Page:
Real Estate and Life in Colorado and Beyond

Where to Hang Until Hell Breaks Loose

A frog in a tank of gradually boiled water, they say, will become inured to the rising temperature—until it eventually kills him.

What if you stop stoking the heat and maybe crank it down a notch or two?

I figure the frog learns to live with the discomfort. Maybe even starts to enjoy it.

The frog may say, “Now this really isn’t so bad.”

“It was worse a while ago.”

“What was I all freaked out about?”

That situation is coming in real estate in 2024.

Two years ago, mortgage interest rates were around 3 percent.  They rose steadily and topped 8 in October 2023, and have since backed down a bit.

They will fall further in 2024, say a lot of experts. Economist Lawrence Yun of the National Association of Realtors is forecasting rates between 6 and 7 percent by spring of 2024.

When that happens, “all hell’s going to break loose,” said Barbara Corcoran, a national real estate expert who appears on the TV show “Shark Tank.”  Housing prices “are going to go through the roof.”

Many local thought leaders have been saying the same thing.  When rates fall, home buying anxiety will shrink and there will be a feeding frenzy reminiscent of 2021 and 2022.

“This isn’t so terrible,” will be a common refrain.  “We’ve seen a lot worse.”

The pent-up demand to buy, one would hope, will be met with an increasing supply of homes for sale.  Because sellers too have been immobilized in the recent, frozen market.

But many say sellers will be slower to respond.  Their golden handcuffs—those low, locked-in mortgage rates—will continue to restrict supply.

Barbara Corcoran: “All hell’s going to break loose.”

Scarcity will persist and, perhaps sadly, home prices will rise further.  That will be bad for buyers but mitigated somewhat by interest rates better than what they’ve seen.

Virtually no one is talking about lower prices in Denver, in any likely near-term scenario.  Slower growth, yes.  But mark-to-market declines, no.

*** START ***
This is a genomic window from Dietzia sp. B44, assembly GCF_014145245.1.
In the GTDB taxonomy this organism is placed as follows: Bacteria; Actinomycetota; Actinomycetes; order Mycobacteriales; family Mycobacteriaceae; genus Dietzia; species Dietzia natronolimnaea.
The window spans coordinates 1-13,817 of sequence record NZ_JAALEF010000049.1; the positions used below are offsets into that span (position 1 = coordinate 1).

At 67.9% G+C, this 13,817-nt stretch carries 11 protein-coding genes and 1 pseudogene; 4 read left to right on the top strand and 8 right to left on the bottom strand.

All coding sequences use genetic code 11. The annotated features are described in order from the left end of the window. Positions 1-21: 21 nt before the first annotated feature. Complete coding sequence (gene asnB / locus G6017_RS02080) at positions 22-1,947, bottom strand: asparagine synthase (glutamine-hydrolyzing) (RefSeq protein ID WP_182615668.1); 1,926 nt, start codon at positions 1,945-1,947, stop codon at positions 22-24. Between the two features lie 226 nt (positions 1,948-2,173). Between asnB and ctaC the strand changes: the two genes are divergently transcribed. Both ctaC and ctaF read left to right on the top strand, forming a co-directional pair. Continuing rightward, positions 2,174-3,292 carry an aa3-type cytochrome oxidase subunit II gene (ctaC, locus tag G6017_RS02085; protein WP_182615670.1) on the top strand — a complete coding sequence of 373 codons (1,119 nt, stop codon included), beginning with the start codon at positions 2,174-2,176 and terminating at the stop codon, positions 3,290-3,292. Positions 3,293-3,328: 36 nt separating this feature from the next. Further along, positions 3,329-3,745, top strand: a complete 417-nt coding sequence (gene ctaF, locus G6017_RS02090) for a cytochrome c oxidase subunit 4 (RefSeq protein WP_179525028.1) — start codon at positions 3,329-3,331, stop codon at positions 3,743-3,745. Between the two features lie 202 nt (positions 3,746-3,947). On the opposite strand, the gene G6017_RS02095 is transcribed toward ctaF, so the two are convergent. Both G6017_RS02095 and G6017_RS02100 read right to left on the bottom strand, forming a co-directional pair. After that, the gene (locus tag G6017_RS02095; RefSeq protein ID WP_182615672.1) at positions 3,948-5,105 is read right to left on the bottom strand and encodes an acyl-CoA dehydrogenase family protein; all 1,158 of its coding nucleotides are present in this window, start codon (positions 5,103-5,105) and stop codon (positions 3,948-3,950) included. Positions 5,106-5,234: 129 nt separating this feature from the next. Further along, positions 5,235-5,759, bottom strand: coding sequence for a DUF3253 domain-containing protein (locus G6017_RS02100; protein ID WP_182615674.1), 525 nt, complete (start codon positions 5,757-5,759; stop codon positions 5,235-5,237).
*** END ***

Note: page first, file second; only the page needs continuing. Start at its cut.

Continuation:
How should buyers swim in this shark tank?

One possible response has become a familiar mantra:  Marry the house, date the rate.

The thinking is that while a property purchase is permanent, financing is fluid.  A loan today can be refinanced tomorrow.

I am personally put off by this metaphor.  Are we to be married and dating at the same time?

That aside, a refi isn’t always so easy.  Not if your credit or employment picture has changed.  Not if your home value has dropped.  And the refi will reset your amortization clock, and there will be fees and costs.

On the final point, some lenders have a solution. If you refinance, they will forgive certain closing costs such as the loan origination and processing fees. The new appraisal, however, will still cost money.

To buy or not to buy–that is the question.  I mean to buy now, at today’s interest rates.  This video compares two scenarios.

In Plan A, you take the plunge and buy today at $500,000 with 3.5 percent down. Your rate is 7.5 percent. Your monthly principal and interest costs are $3,374.  Let’s project modest annual appreciation of 3 percent.  After two years, the property is worth $530,000.

In Plan B, you wait around for the rates to drop.  And they do, but it takes two years. The prevailing rates are then around 6 percent.  You finally buy the house you were eyeing a couple of years ago. But it is now listed at $530,000.  Your down payment is 3.5 percent and monthly principal and interest are $3,066.

So terrific. With the lower payment in Plan B, you’ll be saving $308 per month.  Let’s even be charitable and say that monthly amount constituted a “savings” during the two years you waited.  It adds up to $7,392.  (But we must adjust the total savings downward by $1,050, with Plan B’s larger down payment.)

It doesn’t take a math genius to see that a savings of six or seven grand is peanuts compared to $30,000 in price appreciation.  Going forward in Plan A, you can lower the interest costs by refinancing.

Yes, these scenarios include some speculation.  And the recent unicorn years are a thing of the past.  We may not soon see the sort of double-digit appreciation experienced in 2020 and 2021.

(Then again, see “feeding frenzy,” above.)

Still, historically, Denver real estate has appreciated by an average of around 6 percent annually for the past 50 years.   They’re a much greater contributor to wealth than mortgage interest rates.

If you’re a prospective buyer, where do you want to be when all hell breaks loose? Maybe don’t wait for the frogs to stop fretting.

Do something now.  Consider homes you might buy if the debt service costs were to drop by 20 percent. Some say they are about to.


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